I interviewed our in-house health, wellness and fitness expert, Kendall Drake, to get some insight on how our residents can stick to their new year’s resolutions.
My questions are in bold, and her answers are below:
How long have you been with Harbor’s Edge?
- March 2020 will mark two years since I have been with Harbor’s Edge. Prior to coming here, I worked as a Rehab Technician at Maryview Medical Center in Portsmouth. I received my Bachelor’s Degree in Kinesiology with a Concentration in Exercise Science from James Madison University in 2017.
How would you describe your role here in your own words?
- The entirety of my role is to be of service to the residents and to offer support and guidance for them to live their best, healthy life. I serve as an educator and motivator when it comes to their health and wellness. I am that accountability partner and number one supporter if and when they need it. I have many job duties and responsibilities I could list out, but at the end of the day, fitness related or not, my purpose is to keep them happy and healthy.
What is your “new year’s resolution” advice to residents regarding their eating and drinking habits?
- Moving into a new year, so many people set extremely restrictive guidelines as far as food/drink intake for themselves that it is discouraging right from the very beginning. I always tell my residents it should never be labeled a “diet” but a “lifestyle change.” Enjoying good food and drinks should never come with the cost of a guilty conscious. Be aware of your portion sizes and simply be mindful of what you are putting into your body. It can be so simple if you allow it to be.
What is your “new year’s resolution” advice to residents regarding their exercise habits?
- Comparable to resolutions we make when it comes to a healthy diet, most of us will construct a similar, strict routine for exercise as well. By doing so, we can sometimes adapt that “all or nothing” mentality. No matter what we do to plan ahead, there may be a day or two where we just don’t get around to that full thirty-minute workout we know we should have done. Nonetheless, your health should always be on your priority list, so this is where we just make it work and adapt to the curveballs life throws. Sometimes it may not always be that mile walk you wanted to take, but laps around your apartment after a meal or ten minutes of light housekeeping. The goal is to just keep moving. Regardless of how you day pans out, make a habit to move your body every single day.
What are the biggest obstacles you see residents face with their health and fitness?
- It’s difficult for me to navigate sometimes because they can feel discouraged for many reasons but I mainly hear things like, “I used to be able to do this,” or “this used to be so easy for me and now it’s not.” I especially love the infamous, “you can do that so much better than I can!” There are some things that I cannot and will not be able to relate to with them, but it can be mind-blowing because I wish that they could see themselves through my eyes. Nothing is ever going to be perfect, and sure, there are things they may need to work on which is where I come in, but they don’t nearly give themselves the credit they deserve. The inconsistency and discouragement comes like a cycle. Some days are good and some days are bad, but you cannot perseverate on the negatives. Adopting a positive mentality is crucial to battling through those low days which just takes time and training.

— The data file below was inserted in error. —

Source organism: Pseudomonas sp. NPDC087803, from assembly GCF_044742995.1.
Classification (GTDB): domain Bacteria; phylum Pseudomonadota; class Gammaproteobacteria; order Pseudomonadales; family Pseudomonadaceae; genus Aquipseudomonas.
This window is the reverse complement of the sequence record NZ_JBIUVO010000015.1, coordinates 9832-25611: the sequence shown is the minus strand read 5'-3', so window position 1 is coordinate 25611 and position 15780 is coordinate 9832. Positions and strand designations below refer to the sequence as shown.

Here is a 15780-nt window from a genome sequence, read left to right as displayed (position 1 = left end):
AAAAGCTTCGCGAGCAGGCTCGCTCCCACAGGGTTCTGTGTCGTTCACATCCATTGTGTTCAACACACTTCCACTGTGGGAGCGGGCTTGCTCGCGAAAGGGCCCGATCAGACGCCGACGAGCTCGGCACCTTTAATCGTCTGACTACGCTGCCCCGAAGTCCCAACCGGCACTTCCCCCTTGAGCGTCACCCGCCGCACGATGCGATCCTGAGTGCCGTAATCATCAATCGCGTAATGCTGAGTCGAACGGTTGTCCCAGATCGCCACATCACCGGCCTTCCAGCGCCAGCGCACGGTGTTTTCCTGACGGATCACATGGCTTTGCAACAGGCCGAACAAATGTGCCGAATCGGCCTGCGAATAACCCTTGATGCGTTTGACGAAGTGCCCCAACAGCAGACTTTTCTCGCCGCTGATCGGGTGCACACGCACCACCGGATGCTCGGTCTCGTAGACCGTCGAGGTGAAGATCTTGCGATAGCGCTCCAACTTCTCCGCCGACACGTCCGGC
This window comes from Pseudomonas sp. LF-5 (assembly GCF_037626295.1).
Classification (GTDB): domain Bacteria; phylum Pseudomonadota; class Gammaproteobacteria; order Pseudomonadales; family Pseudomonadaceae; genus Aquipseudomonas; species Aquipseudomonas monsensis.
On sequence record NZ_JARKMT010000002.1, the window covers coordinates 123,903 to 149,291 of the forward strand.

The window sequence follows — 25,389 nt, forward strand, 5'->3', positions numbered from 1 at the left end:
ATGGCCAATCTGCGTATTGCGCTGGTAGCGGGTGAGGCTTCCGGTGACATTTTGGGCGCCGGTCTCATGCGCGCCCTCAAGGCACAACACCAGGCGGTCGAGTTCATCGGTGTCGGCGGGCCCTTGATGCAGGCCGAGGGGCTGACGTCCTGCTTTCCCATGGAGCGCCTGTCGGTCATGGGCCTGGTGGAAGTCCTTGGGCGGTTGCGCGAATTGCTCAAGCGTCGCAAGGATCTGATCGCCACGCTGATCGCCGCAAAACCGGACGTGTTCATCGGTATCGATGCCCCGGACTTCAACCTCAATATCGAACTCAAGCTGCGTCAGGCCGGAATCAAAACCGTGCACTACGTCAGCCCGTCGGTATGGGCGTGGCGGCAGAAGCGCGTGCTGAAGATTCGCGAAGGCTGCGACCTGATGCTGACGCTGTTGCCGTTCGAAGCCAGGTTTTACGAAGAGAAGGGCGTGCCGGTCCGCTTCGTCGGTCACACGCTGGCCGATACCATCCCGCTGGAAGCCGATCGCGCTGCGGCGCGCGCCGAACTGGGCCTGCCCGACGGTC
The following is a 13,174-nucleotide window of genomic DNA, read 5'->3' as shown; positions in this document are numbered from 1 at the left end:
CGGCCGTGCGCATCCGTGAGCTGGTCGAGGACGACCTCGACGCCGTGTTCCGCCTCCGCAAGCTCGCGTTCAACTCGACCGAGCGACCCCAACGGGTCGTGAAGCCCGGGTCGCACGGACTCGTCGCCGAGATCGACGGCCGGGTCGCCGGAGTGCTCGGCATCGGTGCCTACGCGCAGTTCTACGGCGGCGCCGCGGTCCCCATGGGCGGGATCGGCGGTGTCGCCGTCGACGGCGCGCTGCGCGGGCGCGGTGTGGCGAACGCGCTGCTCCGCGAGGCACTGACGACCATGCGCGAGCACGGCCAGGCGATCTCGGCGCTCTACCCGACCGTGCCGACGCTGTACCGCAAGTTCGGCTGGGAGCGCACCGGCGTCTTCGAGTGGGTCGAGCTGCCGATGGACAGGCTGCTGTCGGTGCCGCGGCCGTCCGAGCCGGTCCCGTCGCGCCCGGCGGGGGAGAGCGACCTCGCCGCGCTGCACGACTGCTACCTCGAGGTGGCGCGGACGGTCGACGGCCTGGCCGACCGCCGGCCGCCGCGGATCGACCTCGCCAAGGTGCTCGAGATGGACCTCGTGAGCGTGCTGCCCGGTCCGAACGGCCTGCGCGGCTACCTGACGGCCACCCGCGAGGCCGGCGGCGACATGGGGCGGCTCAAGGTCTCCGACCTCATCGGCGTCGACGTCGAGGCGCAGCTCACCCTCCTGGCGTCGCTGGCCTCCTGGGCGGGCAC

Is there anything you do specifically to avoid facing those obstacles yourself in the future?
- I work every single day to adopt a positive mind set. Some days are harder than others. We all may feel that discouragement or feeling of failure. We have a setback and one turns into two, which turns into five. Once we get on that slippery slope, it’s hard to get back off. I take time each morning to read words of encouragement. I’ve brought this habit into the fitness center where I write new quotes on the mirror (almost) daily. Also, just being aware of my feelings. How I’m feeling, why I feel that way – do I have a good reason to feel that way? We are always our own worst critics, so finding peace and allowing ourselves to make mistakes or miss that workout or go back for seconds. Finding that balance, which always ebbs and flows, but not letting the negative overcome the positive.
What do you hope to see from River Tower residents once they move in as far as their health and fitness habits?
- As with any new resident, we always hope he/she will be interested in coming down to join us in fitness. Whether they are currently active or not, I’m hoping the new group will be excited to engage in the classes and activities we offer. I also think bringing in the new group will also bring a fresh perspective, spark motivation and allow us to capitalize on classes/initiatives we offer given new interests and hobbies they may have.Julie Deriso